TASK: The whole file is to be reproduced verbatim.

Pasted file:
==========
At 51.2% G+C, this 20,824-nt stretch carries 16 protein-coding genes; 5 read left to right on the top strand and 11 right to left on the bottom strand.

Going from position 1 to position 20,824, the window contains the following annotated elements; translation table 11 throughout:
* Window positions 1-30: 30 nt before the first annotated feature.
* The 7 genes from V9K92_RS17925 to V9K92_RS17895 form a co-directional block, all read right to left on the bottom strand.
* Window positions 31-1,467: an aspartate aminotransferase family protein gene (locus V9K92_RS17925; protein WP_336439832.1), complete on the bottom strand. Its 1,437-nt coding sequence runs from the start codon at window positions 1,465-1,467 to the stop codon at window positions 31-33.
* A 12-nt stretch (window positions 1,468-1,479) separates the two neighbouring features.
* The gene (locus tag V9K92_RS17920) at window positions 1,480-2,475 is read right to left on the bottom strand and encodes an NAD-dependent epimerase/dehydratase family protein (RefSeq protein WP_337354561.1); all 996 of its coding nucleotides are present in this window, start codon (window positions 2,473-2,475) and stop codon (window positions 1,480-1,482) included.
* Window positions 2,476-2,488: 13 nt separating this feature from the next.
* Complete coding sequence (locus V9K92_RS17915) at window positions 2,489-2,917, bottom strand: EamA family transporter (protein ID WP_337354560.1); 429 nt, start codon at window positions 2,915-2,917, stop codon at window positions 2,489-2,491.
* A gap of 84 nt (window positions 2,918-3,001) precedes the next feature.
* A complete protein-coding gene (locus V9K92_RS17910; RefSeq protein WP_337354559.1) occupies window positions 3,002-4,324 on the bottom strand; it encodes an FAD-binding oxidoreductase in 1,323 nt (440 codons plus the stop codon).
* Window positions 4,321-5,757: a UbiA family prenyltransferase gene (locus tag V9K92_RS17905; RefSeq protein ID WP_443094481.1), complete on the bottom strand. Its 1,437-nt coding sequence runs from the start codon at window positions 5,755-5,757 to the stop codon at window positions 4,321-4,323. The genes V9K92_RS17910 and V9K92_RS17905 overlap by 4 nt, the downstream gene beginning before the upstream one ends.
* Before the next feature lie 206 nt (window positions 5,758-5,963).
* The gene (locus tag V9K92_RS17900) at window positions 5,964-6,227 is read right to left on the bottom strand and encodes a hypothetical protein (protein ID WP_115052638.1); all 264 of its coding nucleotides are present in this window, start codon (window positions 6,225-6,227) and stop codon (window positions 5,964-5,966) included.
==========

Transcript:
At 51.2% G+C, this 20,824-nt stretch carries 16 protein-coding genes; 5 read left to right on the top strand and 11 right to left on the bottom strand.

Going from position 1 to position 20,824, the window contains the following annotated elements; translation table 11 throughout:
* Window positions 1-30: 30 nt before the first annotated feature.
* The 7 genes from V9K92_RS17925 to V9K92_RS17895 form a co-directional block, all read right to left on the bottom strand.
* Window positions 31-1,467: an aspartate aminotransferase family protein gene (locus V9K92_RS17925; protein WP_336439832.1), complete on the bottom strand. Its 1,437-nt coding sequence runs from the start codon at window positions 1,465-1,467 to the stop codon at window positions 31-33.
* A 12-nt stretch (window positions 1,468-1,479) separates the two neighbouring features.
* The gene (locus tag V9K92_RS17920) at window positions 1,480-2,475 is read right to left on the bottom strand and encodes an NAD-dependent epimerase/dehydratase family protein (RefSeq protein WP_337354561.1); all 996 of its coding nucleotides are present in this window, start codon (window positions 2,473-2,475) and stop codon (window positions 1,480-1,482) included.
* Window positions 2,476-2,488: 13 nt separating this feature from the next.
* Complete coding sequence (locus V9K92_RS17915) at window positions 2,489-2,917, bottom strand: EamA family transporter (protein ID WP_337354560.1); 429 nt, start codon at window positions 2,915-2,917, stop codon at window positions 2,489-2,491.
* A gap of 84 nt (window positions 2,918-3,001) precedes the next feature.
* A complete protein-coding gene (locus V9K92_RS17910; RefSeq protein WP_337354559.1) occupies window positions 3,002-4,324 on the bottom strand; it encodes an FAD-binding oxidoreductase in 1,323 nt (440 codons plus the stop codon).
* Window positions 4,321-5,757: a UbiA family prenyltransferase gene (locus tag V9K92_RS17905; RefSeq protein ID WP_443094481.1), complete on the bottom strand. Its 1,437-nt coding sequence runs from the start codon at window positions 5,755-5,757 to the stop codon at window positions 4,321-4,323. The genes V9K92_RS17910 and V9K92_RS17905 overlap by 4 nt, the downstream gene beginning before the upstream one ends.
* Before the next feature lie 206 nt (window positions 5,758-5,963).
* The gene (locus tag V9K92_RS17900) at window positions 5,964-6,227 is read right to left on the bottom strand and encodes a hypothetical protein (protein ID WP_115052638.1); all 264 of its coding nucleotides are present in this window, start codon (window positions 6,225-6,227) and stop codon (window positions 5,964-5,966) included.